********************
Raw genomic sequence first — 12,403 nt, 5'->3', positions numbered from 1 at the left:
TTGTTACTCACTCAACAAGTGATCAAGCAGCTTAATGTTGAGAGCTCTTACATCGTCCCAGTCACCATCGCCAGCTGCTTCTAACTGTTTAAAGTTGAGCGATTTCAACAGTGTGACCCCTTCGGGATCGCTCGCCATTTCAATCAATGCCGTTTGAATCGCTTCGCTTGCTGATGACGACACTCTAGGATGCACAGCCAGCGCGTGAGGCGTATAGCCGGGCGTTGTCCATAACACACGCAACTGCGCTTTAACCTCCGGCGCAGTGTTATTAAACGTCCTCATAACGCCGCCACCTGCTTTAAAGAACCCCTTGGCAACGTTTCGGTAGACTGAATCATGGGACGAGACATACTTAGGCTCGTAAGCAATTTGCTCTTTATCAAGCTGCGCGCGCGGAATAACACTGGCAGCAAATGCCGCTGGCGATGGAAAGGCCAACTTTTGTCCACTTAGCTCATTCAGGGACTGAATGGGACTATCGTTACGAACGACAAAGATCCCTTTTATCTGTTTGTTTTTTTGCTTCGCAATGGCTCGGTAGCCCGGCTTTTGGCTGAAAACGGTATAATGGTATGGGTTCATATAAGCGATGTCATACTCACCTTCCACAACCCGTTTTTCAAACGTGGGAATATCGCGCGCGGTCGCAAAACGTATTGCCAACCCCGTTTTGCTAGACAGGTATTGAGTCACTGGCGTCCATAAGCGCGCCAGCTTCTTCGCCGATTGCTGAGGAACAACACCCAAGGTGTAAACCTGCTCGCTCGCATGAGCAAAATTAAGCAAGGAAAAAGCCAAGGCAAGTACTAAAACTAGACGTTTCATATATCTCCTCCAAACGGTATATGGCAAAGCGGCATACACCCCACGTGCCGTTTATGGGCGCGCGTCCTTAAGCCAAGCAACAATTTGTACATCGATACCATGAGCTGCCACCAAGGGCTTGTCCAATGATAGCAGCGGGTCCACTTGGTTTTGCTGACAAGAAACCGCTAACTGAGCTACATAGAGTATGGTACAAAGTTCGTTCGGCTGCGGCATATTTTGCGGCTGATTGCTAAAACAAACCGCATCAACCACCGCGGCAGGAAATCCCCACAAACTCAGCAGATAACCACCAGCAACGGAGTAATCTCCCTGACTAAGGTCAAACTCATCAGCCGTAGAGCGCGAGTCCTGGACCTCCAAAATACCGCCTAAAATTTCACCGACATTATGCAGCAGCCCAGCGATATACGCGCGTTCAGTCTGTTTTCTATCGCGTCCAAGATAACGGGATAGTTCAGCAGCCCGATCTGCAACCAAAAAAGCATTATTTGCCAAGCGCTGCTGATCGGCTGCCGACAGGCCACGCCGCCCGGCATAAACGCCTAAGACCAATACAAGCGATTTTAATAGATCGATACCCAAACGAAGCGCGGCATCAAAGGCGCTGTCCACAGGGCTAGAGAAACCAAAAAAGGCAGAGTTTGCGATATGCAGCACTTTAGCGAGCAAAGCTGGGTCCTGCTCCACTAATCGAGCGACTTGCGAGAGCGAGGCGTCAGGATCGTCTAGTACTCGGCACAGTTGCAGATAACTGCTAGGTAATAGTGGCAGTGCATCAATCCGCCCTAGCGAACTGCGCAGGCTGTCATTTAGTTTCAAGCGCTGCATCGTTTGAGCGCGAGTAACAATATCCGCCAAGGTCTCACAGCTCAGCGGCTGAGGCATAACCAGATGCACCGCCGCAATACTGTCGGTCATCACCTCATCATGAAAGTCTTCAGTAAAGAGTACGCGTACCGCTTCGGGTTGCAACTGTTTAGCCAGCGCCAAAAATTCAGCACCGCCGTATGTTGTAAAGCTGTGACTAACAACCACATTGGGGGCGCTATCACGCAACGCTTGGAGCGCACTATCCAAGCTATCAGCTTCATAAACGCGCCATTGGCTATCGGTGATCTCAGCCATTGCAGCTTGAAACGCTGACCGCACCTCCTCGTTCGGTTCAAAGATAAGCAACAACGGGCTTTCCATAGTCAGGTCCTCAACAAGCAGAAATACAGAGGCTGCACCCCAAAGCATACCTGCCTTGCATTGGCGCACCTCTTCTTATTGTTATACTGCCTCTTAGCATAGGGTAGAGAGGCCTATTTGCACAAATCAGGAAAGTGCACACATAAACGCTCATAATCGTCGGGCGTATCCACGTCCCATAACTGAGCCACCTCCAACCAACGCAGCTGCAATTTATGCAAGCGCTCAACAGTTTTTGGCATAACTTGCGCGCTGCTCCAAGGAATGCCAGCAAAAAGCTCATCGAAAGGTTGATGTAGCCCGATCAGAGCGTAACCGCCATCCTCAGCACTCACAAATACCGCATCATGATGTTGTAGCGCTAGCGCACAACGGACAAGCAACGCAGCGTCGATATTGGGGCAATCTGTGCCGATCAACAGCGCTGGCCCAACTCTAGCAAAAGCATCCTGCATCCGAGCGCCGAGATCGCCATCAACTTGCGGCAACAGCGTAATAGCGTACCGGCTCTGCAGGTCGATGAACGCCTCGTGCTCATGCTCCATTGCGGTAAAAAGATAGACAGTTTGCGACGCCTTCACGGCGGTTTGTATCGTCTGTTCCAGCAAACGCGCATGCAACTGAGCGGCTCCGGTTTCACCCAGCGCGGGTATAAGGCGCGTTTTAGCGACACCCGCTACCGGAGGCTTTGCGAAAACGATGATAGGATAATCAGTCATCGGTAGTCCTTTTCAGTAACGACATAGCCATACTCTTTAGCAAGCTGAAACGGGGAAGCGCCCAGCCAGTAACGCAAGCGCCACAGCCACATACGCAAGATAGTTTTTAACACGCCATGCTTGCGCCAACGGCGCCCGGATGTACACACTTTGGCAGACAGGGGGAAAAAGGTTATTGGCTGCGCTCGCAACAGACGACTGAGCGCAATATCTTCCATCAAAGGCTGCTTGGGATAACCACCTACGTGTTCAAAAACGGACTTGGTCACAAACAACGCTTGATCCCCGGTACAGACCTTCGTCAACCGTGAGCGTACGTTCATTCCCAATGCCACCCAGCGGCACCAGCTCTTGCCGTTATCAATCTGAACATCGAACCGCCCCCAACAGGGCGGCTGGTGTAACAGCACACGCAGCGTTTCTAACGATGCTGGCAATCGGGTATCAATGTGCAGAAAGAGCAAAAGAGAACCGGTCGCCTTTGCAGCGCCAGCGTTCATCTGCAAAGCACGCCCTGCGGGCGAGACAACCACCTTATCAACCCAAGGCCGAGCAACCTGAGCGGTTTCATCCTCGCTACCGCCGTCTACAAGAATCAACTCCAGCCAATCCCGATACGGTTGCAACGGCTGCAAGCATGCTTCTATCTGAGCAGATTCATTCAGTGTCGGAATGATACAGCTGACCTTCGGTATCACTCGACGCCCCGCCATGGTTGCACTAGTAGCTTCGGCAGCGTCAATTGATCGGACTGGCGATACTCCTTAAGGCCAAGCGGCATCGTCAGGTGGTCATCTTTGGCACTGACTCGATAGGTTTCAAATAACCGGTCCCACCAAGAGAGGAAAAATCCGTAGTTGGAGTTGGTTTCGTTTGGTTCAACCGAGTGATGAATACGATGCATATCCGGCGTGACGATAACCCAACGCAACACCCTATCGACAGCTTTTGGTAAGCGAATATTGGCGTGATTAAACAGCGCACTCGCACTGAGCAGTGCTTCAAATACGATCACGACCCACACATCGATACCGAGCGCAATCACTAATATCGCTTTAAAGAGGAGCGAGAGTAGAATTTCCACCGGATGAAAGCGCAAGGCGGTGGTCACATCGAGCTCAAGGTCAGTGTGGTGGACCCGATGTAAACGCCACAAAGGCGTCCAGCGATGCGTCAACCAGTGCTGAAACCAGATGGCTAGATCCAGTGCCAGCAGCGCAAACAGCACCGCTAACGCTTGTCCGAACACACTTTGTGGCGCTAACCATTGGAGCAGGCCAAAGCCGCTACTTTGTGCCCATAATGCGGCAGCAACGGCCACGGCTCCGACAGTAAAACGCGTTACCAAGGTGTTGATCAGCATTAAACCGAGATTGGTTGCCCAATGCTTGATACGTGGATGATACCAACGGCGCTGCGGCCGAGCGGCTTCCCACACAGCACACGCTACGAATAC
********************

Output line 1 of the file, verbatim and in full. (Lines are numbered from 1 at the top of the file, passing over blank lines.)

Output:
Raw genomic sequence first — 12,403 nt, 5'->3', positions numbered from 1 at the left: